NASCAR tracks are open evangelism field
By Deann Alford
at Atlanta Motor
Speedway and Texas Motor Speedway
Fresh out of college and ready for speed, Eric McClure found
fame and success on stock car tracks near his home in southern Virginia while
working in the NASCAR race shop co-owned by his family. But when he surrendered
his life to Christ, he also surrendered racing.
Church youth leader and father of three, Brett Rowe has a
lifelong passion for racing. But well before Rowe won the Automobile Racing
Club of America truck championship in 2005, he held his path before God with an
open hand: “Lord, if I can’t handle this, if it drags me away from You, if it’s
messing up my family, I don’t want to do it.”
Morgan Shepherd, who in 1980 won what is now called the
NASCAR Nationwide championship, is among the last of his generation of drivers.
Now 66, he’s more than four decades older than some of today’s contenders.
But McClure, Rowe and Shepherd continue to compete in the
Nationwide series, one of stock car racing’s top circuits. They seek
faithfulness to God in their calling, using their platform to raise the name of
Christ to their millions-strong audiences in what has become one of the world’s
most popular sports.
Ron Reiser, too, hoped to race. “But God had another plan,”
he says. Today Reiser is senior pastor of Tanner Williams Assembly of God in
the Mobile, Ala., suburb of Wilmer. The racing fan is director of the
interdenominational Christian Rodders and Racers Association and an AG-endorsed
motorsports chaplain. Local tracks, Reiser says, are “a wide-open field for
ministry if we could get chaplains involved.”
McClure, 29, son of Morgan-McClure Motorsports co-owner
Jerry McClure, grew up zealous to drive fast in the Sprint Cup and Nationwide
racing series. In the 1980s and 1990s the Morgan-McClure team won three Daytona
500 races. While Eric McClure’s racing career met early success, he soon
learned that the glory he’d envisioned didn’t satisfy. “Before I knew the Lord,
I was miserable when I didn’t race and miserable when I did.”
Two weeks after he wed in 2004, McClure made Christ his
Savior. Doors remained open to race in the Nationwide series and three Sprint
Cup races. Then in 2006 a full-time national sponsorship with Hefty landed in
McClure finds lots of opportunities to share God’s love
behind the scenes in NASCAR. He has seen people become Christians in the
garage. But so far, winning remains elusive.
McClure says he acknowledges the temptation to ask, “Why
can’t I win now because God’s on my side? It doesn’t work like that.”
For now, McClure and his wife, Miranda, believe he’s where
he needs to be.
“There are opportunities to witness to other people,” he
says. “Those opportunities give us peace, and that’s what we’ll be doing till
God changes direction for us.”
Brett Rowe, 41, is among the few Nationwide series drivers
who still hold a day job (at his family’s mattress factory) while flying
weekends to racetracks around the country. Rowe, of Barboursville, W.Va., may
be the only NASCAR racer on the circuit today who leads kids’ ministries at a
Rowe carried his adolescent obsession for motorsports into
adulthood, racing everything from motocross to dirt-track stock cars. Fifteen
years ago he volunteered as van driver for his church’s youth group. In two years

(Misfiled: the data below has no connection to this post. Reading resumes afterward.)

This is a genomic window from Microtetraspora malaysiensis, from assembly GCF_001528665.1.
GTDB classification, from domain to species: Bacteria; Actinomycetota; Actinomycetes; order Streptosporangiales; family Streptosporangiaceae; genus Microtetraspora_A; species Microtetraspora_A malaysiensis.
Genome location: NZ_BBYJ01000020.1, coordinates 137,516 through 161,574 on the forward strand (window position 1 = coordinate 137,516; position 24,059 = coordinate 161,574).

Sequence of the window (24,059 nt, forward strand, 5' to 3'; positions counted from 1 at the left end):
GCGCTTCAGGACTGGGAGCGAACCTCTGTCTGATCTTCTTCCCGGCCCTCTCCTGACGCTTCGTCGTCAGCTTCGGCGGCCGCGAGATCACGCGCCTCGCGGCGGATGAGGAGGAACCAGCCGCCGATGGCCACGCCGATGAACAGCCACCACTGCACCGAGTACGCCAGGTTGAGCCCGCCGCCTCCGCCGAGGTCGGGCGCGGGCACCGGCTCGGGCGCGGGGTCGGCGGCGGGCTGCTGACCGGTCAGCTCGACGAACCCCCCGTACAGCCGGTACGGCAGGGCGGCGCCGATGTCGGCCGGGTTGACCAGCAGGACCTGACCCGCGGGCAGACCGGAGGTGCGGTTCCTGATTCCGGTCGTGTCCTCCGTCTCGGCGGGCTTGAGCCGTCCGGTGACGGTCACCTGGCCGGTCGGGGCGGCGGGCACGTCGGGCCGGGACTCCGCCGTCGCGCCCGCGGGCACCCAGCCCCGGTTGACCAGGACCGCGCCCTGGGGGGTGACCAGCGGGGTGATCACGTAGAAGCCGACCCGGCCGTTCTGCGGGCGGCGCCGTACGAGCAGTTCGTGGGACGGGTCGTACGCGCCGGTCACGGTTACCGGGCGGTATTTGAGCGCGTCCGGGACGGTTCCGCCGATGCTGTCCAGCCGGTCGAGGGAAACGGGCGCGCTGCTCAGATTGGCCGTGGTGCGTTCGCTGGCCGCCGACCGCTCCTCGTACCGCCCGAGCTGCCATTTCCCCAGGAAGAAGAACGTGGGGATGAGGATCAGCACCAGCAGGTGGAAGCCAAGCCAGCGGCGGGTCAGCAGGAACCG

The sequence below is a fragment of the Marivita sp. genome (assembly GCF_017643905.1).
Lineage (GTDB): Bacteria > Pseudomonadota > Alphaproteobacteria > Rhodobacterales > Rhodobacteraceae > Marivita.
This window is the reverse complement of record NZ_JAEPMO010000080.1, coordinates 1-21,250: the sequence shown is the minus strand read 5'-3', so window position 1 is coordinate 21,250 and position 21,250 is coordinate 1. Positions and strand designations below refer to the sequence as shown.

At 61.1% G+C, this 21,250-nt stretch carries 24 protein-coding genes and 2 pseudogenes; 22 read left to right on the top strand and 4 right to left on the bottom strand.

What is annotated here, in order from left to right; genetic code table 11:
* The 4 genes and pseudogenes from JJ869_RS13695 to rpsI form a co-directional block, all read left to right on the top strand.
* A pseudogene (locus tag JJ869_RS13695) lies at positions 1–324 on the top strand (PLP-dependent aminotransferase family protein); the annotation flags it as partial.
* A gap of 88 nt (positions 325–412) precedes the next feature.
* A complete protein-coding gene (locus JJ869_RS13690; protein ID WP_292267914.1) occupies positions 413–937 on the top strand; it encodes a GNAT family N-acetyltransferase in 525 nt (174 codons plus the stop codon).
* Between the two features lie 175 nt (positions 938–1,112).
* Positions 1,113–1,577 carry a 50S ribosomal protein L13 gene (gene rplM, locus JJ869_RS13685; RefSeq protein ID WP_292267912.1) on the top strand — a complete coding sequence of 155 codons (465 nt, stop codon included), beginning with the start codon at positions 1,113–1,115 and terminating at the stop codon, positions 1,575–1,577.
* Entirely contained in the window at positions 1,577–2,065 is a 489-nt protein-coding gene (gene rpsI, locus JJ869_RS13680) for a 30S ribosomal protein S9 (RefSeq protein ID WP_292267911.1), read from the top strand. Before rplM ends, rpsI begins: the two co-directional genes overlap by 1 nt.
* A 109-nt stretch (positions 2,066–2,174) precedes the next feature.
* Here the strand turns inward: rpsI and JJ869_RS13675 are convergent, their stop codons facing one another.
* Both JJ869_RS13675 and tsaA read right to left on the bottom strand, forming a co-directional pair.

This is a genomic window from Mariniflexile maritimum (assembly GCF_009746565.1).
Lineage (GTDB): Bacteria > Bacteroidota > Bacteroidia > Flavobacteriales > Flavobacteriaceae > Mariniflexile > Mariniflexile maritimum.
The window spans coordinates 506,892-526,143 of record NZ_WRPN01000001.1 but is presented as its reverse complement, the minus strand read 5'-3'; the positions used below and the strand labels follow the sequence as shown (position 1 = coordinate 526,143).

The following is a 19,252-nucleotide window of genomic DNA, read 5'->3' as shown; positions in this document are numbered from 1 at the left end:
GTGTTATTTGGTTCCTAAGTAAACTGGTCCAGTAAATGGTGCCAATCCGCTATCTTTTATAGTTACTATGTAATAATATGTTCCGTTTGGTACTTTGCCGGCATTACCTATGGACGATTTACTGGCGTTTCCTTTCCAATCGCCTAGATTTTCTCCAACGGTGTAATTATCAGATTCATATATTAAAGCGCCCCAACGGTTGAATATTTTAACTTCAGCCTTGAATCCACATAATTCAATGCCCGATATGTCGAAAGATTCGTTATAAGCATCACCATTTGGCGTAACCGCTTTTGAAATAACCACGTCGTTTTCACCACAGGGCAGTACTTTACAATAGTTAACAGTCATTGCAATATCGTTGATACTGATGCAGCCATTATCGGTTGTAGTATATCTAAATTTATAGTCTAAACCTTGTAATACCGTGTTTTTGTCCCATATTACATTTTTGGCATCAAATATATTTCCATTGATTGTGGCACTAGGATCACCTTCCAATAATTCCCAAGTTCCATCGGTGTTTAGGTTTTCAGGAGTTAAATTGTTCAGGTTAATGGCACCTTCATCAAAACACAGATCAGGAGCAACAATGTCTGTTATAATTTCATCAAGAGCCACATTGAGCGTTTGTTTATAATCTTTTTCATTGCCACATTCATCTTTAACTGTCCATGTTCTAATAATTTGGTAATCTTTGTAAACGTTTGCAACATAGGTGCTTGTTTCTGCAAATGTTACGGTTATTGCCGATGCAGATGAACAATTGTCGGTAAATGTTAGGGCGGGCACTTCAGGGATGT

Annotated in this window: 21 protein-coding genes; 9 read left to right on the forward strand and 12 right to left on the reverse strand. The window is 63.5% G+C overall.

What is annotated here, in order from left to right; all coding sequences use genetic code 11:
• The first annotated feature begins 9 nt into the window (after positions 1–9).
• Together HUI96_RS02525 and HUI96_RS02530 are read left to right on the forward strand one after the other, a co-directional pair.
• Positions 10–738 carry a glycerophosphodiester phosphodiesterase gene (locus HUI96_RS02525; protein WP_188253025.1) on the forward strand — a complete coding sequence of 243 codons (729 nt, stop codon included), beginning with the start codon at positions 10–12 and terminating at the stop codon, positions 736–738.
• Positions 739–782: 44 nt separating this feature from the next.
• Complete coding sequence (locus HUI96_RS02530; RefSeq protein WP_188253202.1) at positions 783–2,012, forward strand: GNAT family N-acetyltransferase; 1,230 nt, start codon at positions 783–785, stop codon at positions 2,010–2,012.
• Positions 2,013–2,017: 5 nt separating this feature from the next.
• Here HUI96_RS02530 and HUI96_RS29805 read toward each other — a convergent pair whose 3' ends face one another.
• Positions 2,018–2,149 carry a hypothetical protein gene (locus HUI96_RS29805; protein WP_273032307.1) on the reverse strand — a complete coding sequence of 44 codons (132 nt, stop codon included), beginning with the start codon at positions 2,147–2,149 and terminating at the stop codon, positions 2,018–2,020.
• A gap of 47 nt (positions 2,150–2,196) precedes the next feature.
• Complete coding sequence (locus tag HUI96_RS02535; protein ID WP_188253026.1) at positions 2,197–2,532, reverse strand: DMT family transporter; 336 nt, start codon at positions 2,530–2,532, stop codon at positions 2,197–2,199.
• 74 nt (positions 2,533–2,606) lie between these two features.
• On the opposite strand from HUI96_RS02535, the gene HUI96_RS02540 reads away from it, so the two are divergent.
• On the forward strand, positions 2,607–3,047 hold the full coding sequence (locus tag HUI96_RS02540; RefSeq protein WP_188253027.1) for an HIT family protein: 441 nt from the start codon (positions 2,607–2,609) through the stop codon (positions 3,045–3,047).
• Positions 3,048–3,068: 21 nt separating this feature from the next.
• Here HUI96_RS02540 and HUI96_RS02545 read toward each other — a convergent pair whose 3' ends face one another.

of ARCA truck racing, he has won half the races he entered.
After a NASCAR team owner invited Rowe to drive, Rowe
competed in nine Nationwide races in 2007 and most 2008 events to date. His car
prominently bears John 3:16, and, when space permits, “For God so loved.”
Still, Rowe’s ride has low-budget sponsors. No matter how
talented a driver may be, having to buy equipment cast off from other teams
crushes any hope Rowe may harbor of recapturing his ARCA success in NASCAR. But
he’s not one to grouse. “Not only is this an opportunity to do what I love to
do, but I’m getting the opportunity to tell people about the Lord.”
Parked beside Rowe’s No. 05 car in the Nationwide garage is
Morgan Shepherd’s “Racing with Jesus” No. 89. In Shepherd’s 41-year racing career,
he’s won four Sprint Cup races, 15 Nationwide races and numerous pre-1982
victories in NASCAR’s Late Model Sportsman division. Shepherd committed his
life to Christ after returning from the 1975 Daytona 500 to discover his wife
had left him.
Driving in NASCAR opens doors to speak in churches, prisons
and other venues. So even after a sponsorship deal soured in the late 1990s,
wiping out Shepherd’s millions, he regrouped and kept racing. But without a
sponsor to finance his racing team, he can’t afford a full crew or the numerous
tire changes needed to complete a race, and often must drop out.
Still, as NASCAR’s popularity soars, so has interest in his
message. Shepherd receives mail from fans around the world.
“People come to us through exposure,” he says. “If we didn’t
have this” — Shepherd gestures to the ‘hauler’ that carries his cars to
races — “they wouldn’t be coming to us.”
Shepherd is also an evangelist for motorsports. “It’s a
family sport,” he says. “In this business you work on your car all night. It
takes these kids off the streets.”
Chaplain Reiser, who ministers at two local tracks, says his
own racing fever has kept him glued to a sport in which he once longed to
participate. Last year he led five people to salvation at a track. “Whatever
interest God has given you in your life, God can use it for ministry,” he says.
TPE contributor DEANN ALFORD is a senior writer for
Christianity Today. She is a member of Church of Glad Tidings, an Assemblies of
God congregation in Austin, Texas.
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